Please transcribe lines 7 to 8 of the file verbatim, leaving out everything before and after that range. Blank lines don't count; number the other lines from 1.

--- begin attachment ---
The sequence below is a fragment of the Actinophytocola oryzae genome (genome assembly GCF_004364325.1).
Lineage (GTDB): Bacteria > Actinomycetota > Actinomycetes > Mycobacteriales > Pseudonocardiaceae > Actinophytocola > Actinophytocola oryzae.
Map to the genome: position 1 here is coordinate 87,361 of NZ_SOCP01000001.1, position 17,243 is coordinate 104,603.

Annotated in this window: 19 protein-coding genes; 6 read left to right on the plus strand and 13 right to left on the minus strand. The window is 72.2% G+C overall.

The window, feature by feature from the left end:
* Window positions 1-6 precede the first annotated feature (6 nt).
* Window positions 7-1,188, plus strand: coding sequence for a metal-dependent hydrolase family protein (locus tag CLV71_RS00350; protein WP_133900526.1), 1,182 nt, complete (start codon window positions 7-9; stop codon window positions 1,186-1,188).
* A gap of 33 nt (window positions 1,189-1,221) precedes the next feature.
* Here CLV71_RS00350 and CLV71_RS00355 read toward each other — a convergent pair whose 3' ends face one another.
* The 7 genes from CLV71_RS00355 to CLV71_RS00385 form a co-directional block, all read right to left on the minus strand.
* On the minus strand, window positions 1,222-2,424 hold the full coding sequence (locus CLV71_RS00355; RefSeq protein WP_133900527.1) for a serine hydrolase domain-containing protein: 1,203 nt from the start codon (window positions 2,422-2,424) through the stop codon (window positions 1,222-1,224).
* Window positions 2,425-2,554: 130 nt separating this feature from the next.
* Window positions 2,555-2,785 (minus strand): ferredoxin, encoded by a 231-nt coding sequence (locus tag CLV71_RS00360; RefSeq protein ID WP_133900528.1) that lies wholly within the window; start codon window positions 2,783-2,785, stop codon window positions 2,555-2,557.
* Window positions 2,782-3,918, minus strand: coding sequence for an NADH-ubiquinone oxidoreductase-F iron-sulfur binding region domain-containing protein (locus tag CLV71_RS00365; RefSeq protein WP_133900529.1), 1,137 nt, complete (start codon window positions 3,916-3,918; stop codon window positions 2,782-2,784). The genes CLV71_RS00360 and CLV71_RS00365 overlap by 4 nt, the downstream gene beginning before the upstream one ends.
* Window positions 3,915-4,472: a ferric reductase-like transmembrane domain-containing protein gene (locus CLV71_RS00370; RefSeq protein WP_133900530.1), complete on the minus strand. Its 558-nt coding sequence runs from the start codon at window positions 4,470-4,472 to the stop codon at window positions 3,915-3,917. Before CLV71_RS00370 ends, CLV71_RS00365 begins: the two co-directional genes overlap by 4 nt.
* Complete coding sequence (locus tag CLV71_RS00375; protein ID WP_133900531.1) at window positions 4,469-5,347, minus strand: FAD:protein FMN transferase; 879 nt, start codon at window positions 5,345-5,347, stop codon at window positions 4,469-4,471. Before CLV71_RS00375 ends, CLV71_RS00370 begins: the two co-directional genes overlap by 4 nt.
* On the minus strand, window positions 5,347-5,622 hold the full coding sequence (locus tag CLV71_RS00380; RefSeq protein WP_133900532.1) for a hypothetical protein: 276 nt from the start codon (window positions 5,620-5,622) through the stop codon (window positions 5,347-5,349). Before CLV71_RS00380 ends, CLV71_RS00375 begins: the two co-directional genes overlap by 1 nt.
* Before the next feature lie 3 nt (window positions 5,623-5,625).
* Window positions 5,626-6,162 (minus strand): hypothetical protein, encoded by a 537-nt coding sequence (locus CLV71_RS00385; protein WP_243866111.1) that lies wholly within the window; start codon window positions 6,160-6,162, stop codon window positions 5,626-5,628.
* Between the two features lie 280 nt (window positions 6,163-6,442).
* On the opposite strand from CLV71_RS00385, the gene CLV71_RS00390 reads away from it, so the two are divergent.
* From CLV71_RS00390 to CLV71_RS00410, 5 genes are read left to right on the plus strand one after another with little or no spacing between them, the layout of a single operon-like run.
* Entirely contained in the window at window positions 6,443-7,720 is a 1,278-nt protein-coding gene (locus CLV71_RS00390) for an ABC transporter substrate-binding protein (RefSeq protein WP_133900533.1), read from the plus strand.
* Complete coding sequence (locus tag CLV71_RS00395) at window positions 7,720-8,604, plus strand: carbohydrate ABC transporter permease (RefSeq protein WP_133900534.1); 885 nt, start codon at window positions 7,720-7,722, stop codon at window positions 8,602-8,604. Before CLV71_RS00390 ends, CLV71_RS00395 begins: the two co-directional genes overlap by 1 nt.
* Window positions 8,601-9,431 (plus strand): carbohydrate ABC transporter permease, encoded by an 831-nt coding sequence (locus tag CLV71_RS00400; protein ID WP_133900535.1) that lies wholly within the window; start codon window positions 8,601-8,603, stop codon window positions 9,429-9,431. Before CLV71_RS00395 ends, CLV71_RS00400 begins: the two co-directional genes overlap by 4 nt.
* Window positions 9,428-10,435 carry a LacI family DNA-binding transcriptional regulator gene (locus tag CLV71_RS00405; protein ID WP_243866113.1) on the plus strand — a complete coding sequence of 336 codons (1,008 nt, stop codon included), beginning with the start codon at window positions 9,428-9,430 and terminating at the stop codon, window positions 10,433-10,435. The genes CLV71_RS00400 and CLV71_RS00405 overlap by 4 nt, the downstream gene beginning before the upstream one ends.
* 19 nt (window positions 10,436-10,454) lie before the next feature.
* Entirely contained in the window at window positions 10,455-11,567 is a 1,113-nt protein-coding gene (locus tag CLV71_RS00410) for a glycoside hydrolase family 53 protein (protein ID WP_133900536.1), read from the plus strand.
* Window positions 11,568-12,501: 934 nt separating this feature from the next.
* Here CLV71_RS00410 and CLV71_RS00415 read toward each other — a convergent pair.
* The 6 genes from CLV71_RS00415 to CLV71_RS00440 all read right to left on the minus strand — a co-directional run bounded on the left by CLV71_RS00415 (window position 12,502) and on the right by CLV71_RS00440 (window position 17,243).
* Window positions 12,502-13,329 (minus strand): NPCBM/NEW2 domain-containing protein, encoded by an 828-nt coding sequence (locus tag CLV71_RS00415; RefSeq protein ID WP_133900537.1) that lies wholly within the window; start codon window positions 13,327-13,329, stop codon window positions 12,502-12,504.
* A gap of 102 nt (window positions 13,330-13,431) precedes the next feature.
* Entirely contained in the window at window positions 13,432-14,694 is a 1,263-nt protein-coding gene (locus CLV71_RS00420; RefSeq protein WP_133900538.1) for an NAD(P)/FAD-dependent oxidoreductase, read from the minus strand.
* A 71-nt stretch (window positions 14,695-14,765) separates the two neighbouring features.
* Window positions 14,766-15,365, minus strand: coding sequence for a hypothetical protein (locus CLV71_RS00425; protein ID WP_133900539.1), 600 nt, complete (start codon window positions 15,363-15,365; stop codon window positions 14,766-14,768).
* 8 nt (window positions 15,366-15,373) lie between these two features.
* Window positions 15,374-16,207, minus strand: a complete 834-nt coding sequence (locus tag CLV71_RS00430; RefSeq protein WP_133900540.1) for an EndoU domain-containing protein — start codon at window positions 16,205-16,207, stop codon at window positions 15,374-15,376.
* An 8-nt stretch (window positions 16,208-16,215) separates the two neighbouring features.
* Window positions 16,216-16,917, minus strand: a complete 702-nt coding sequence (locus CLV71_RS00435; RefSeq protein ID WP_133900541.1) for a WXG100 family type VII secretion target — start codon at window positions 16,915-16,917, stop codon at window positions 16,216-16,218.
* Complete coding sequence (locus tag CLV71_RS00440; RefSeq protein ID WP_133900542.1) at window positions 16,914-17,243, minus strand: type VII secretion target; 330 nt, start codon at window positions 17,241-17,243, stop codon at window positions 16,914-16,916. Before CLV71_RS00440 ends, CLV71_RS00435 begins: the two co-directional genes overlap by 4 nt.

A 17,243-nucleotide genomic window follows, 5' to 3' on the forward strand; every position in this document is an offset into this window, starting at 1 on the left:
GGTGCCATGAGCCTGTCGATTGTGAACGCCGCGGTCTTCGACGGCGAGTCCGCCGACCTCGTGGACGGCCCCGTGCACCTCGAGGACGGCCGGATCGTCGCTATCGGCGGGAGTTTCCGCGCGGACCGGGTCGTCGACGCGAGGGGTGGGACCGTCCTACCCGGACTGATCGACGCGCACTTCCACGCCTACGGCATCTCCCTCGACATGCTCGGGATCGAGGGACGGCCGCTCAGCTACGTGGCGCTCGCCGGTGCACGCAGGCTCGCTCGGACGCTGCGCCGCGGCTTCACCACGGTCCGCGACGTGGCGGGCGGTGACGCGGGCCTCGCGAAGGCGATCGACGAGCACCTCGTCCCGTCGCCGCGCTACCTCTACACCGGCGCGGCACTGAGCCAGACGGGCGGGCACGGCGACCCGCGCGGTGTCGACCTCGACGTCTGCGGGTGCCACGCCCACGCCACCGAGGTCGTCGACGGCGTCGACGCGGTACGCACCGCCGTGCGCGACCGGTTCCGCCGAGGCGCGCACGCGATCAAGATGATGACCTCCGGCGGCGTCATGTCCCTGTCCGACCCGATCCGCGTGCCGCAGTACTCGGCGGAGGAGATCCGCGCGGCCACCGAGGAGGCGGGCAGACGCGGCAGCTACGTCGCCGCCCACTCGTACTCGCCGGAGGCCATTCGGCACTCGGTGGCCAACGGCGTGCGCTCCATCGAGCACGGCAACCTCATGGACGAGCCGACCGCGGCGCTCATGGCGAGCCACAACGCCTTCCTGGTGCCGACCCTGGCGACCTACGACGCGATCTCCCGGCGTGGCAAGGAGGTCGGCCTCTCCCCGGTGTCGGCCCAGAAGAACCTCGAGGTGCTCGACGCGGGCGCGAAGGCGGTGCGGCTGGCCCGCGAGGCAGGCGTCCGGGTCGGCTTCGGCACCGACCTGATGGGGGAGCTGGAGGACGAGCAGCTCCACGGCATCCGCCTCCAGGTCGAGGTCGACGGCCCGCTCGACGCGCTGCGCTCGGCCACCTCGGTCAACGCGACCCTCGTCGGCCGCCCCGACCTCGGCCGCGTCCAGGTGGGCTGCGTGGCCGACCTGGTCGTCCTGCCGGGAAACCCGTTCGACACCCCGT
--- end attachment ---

* Window positions 7-1,188, plus strand: coding sequence for a metal-dependent hydrolase family protein (locus tag CLV71_RS00350; protein WP_133900526.1), 1,182 nt, complete (start codon window positions 7-9; stop codon window positions 1,186-1,188).
* A gap of 33 nt (window positions 1,189-1,221) precedes the next feature.